Grass tetany – be prepared

Grass tetany is caused by either a magnesium (Mg) deficiency or an interference with the absorption of Mg and results in high death rates in affected animals.

It may occur at any time but generally occurs over the winter months in south eastern Australia, with peaks during times of cold, wet and windy weather conditions. Grass tetany is most common in older cows (> six years), although very occasionally it can occur in younger cattle. Older cows in autumn and winter calving herds, especially overly fat and very thin are most susceptible to this metabolic disease.

When does it occur?

Grass tetany occurs when the Mg level in the blood falls below a critical level. Cattle hold Mg in their bones but can’t readily mobilise these stores. The animal constantly loses Mg in urine, faeces and milk; therefore it needs a daily intake of Mg.
The balance of Mg in cattle basically depends on the rate of absorption from the rumen and the rate of excretion of Mg, especially in the milk. A cow in peak lactation needs a constant source of Mg to replace the large amount lost from the body in milk. Grass tetany will occur when Mg losses in milk exceed the amount consumed in pasture, with the highest risk period occurring from calving through to the first few months of lactation.

Grass dominant pastures in late autumn and winter will have lower Mg and calcium concentrations and higher potassium levels, especially with very short pasture. Grazing cereal crops are generally high risk because they are inherently low in Mg. Pastures that are excessively high in potassium can inhibit the uptake of Mg by cows.

Grass tetany usually occurs when cattle graze these types of pastures after calving down. The amount of Mg present in the body fluids of fat cows is low compared to that of a normal cow. This is why grass tetany deaths in fat, older cows, is often associated with a check in grazing after calving. Any factor that disrupts grazing creates low intake and may trigger grass tetany in at-risk cattle.

Signs and symptoms

Very low levels of Mg in the brain fluid affect nerve impulses between the brain and muscles. This causes nervous signs and ultimately death.

The first sign of grass tetany is often dead cows in a paddock. You can usually see froth around the mouth and nose. The ground is rubbed where they have thrashed around before dying. Deaths usually occur in winter when the weather is overcast, cold, wet and windy.

In less severe cases, the cow will be obviously ill at ease, walk stiffly, be hypersensitive to touch and sound, urinate frequently, and may progress to the acute convulsive stage. This becomes more likely if the cow is put under any type of stress.

Treatment

Early treatment is critical to recovery and the chance of saving the animal. Therefore, it’s important to restore blood Mg levels rapidly.

Generally, in an animal that has gone down, a 4 in 1 mineral solution pouch (calcium and Mg solution, available from your local veterinarian or rural supplies store) is injected under the skin. It supplies the animal with vital Mg needed to stay alive once affected. After the cow has recovered from the initial episode, she should be given an oral treatment of Causmag® or Epsom salts to prevent a relapse.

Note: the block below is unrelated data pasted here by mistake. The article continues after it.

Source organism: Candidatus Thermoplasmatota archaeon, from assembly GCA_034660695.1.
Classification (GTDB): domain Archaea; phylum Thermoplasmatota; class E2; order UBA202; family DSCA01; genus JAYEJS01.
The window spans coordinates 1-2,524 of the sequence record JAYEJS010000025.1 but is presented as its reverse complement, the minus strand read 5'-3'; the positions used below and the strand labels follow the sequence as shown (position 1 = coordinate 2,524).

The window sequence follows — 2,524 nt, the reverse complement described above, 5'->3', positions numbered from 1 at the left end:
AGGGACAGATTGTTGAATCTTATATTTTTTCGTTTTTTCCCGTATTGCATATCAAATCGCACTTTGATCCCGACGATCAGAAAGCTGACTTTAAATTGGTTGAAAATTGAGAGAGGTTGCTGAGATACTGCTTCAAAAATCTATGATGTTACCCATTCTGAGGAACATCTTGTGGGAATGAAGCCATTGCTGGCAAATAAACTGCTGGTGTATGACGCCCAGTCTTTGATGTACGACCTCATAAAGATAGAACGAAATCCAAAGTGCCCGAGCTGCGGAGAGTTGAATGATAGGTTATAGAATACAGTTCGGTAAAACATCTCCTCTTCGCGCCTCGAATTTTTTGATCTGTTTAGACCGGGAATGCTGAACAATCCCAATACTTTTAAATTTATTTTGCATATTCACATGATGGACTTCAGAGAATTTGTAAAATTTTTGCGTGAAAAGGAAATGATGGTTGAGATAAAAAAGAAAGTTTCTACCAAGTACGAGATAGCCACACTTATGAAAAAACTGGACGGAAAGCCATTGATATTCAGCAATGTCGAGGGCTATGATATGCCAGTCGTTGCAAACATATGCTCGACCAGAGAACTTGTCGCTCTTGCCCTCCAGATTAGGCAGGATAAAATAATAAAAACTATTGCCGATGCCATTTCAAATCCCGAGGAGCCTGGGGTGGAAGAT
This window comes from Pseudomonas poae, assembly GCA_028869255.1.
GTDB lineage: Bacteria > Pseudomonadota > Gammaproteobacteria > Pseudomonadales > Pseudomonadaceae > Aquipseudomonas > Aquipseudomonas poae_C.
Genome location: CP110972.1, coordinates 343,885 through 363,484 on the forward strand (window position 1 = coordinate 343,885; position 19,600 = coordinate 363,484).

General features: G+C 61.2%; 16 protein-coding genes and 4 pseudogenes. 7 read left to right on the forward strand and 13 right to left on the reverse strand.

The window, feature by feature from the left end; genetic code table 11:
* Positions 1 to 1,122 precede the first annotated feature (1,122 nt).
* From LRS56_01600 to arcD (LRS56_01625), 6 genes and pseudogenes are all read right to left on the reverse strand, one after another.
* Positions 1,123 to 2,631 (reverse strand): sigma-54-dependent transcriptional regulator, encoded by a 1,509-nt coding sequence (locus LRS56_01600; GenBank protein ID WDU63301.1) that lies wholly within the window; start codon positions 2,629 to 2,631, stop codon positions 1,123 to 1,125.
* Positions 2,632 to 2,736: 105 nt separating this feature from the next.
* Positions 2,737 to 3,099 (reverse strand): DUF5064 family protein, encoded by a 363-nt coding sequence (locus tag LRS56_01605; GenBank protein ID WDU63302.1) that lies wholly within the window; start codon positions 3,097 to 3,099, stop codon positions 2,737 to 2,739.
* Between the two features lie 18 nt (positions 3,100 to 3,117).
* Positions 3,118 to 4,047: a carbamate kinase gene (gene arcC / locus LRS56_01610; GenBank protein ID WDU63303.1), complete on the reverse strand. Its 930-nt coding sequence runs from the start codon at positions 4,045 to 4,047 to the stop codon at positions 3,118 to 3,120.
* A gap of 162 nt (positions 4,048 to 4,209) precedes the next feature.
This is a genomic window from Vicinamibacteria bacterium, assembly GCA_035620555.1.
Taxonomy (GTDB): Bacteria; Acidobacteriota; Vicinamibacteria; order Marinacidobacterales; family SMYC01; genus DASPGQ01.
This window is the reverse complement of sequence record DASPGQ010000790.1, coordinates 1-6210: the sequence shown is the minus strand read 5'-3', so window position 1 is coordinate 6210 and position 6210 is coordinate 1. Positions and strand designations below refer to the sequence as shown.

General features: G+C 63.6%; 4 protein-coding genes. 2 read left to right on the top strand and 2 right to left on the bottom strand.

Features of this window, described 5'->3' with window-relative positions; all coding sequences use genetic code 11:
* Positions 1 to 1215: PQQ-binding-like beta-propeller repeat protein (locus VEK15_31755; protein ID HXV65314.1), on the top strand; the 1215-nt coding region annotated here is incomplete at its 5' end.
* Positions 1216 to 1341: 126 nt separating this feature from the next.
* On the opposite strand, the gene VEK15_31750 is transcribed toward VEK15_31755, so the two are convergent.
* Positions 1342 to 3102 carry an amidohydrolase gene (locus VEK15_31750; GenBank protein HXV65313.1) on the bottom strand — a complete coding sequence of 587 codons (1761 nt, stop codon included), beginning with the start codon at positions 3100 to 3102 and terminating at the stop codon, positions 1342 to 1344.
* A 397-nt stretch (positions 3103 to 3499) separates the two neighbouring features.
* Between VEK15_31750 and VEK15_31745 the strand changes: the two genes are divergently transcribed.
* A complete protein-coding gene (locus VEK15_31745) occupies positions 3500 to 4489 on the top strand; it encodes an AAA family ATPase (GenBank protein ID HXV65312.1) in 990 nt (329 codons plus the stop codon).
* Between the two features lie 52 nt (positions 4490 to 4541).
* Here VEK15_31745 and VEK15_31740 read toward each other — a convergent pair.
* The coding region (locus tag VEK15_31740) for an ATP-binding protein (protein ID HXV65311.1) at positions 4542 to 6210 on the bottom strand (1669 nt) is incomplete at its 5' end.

Prevention

The aim of grass tetany control is to ensure that stock with high Mg requirements have an adequate intake and good absorption of Mg. Therefore, be prepared with recently calved cows if cold, wet and windy conditions continue or if you have animals in your herd that are high risk.

There are many options available for the control, and the time and money spent will depend on the risk of animals being affected.

Below are some management strategies to prevent and treat grass tetany:

  • Increase the Mg intake to at-risk mobs of cows:
    • Feed 60 grams/head/day Causmag® on hay during risk periods
    • Note that after commencement of feeding, it takes two to three days before the stock are protected
    • Protection ceases immediately after supplementation stops
    • May be expensive in terms of labour and hay costs, as well as difficult if paddocks become too wet
    • Still one of the most effective options
  • Feed hay (also a source of calcium)
    • In some cases, feeding hay alone may be all that is required to prevent grass tetany
  • Match high risk cattle to low risk paddocks and control and manage feed availability through grazing management.
  • Avoid stressful management procedures such as mustering or calf marking during times of high risk
  • Have cows in good, but not overfat, body condition (fat score 2-3) at calving and ensure they don’t lose weight rapidly
  • Provide lick blocks
    • Commercial blocks are relatively expensive
    • Cheaper option may be to make up your own lick block
    • Seek advice from animal health advisor on home licks. 

Grass tetany is a complex metabolic disease in cattle, as many factors can contribute to it. Good management is essential to prevent and manage grass tetany For more information contact your veterinarian or animal health advisor.

For more information contact your veterinarian or animal health advisor.

Author Contact Details:
Alison Desmond